U of A health research to receive $6.5M in federal funding

University of Alberta health research is getting a funding boost from the federal government through the Canadian Foundation for Innovation (CFI) to advance two projects: one that aims to better understand chronic health conditions and develop potential treatments, and another that investigates the impact of toxins on people’s health.

CFI is investing $3.9 million to support the U of A's Protein Misfolding Scientific Exploration (ProMiSE) team, led by David Westaway, who is the director of the university’s Centre for Prions and Protein Folding Diseases.

Westaway said that the new infrastructure funding will help his team advance its understanding of misfolded proteins linked with dementia, and eventually develop potential treatments for diseases like Alzheimer's, Parkinson's, and ALS.

"Proteins do useful things, they carry out actions, and those actions depend on them being in a specific shape, but if proteins get into the wrong shape, they will start performing malicious actions that damage our cells," explained Westaway.

University of Alberta health research receives $6.5M from the Canadian Foundation for Innovation (CFI). (Courtesy of Unsplash/@ScienceinHD) University of Alberta health research receives $6.5M from the Canadian Foundation for Innovation (CFI). (Courtesy of Unsplash/@ScienceinHD)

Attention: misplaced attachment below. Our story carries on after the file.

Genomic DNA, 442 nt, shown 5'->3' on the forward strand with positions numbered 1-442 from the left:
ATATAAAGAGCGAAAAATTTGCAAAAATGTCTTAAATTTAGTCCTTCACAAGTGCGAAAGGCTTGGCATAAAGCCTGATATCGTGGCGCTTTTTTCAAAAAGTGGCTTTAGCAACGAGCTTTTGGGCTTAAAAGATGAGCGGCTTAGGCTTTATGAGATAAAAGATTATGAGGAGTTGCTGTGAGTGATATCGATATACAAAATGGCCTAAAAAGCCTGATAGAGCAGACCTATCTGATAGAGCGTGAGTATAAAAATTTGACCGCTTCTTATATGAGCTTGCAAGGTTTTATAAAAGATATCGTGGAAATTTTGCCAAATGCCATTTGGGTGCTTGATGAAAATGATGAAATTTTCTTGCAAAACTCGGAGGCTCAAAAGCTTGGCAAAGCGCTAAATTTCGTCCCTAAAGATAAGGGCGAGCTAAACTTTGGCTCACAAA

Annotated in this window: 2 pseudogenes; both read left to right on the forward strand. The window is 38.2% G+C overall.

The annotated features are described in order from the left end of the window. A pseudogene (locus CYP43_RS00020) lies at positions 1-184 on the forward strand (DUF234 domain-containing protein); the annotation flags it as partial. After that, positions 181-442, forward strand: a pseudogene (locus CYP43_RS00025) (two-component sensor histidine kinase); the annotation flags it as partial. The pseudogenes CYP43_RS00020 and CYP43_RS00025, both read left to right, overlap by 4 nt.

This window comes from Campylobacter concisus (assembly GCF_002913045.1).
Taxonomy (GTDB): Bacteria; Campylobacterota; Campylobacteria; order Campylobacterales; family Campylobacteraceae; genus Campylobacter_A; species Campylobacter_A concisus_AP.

According to the Alzheimer's Association, more than 747,000 Canadians are living with Alzheimer's or another type of dementia, and about one in five Canadians have experience caring for someone living with dementia.

Westaway noted that some neurodegenerative diseases in humans, such as chronic wasting disease (CWD) are contagious. He said he's concerned about new variants of CWD prions that might be even worse.

The Canadian Foundation for Innovation funding is also providing funds for U of A researchers to investigate how exposure to toxins in the environment affects people's health, including pregnant women. The research project is receiving $3.1 million, with $2.6 million of that going to the U of A.

According to grant co-lead Matthew Hicks, preterm birth is the leading cause of infant death and child disability.

"The funding is not just creating a metabolomics profile of women who deliver early, it's about identifying who might benefit from intervention, and also whether there are potential therapies identified from the specific molecules we identify," said Hicks, who will be studying links between environmental exposures and preterm birth.

The funding will help support an equipment upgrade for the U of A-led Metabolomics Innovation Centre (TMIC) with a newly formed Canadian Analytics Network for Outcome Prediction In Exposures (CANOPIE), a collaborative project between the U of A, McGill University, and the University of Calgary.

U of A chemistry professor Liang Li, co-lead on the research project, said that the new funding will give metabolomics researchers the capacity to analyze at least 10 times more samples than they previously could.

Both the metabolics and dementia research projects are among five from the University of Alberta that received a combined total of $19.3 million in CFI funding.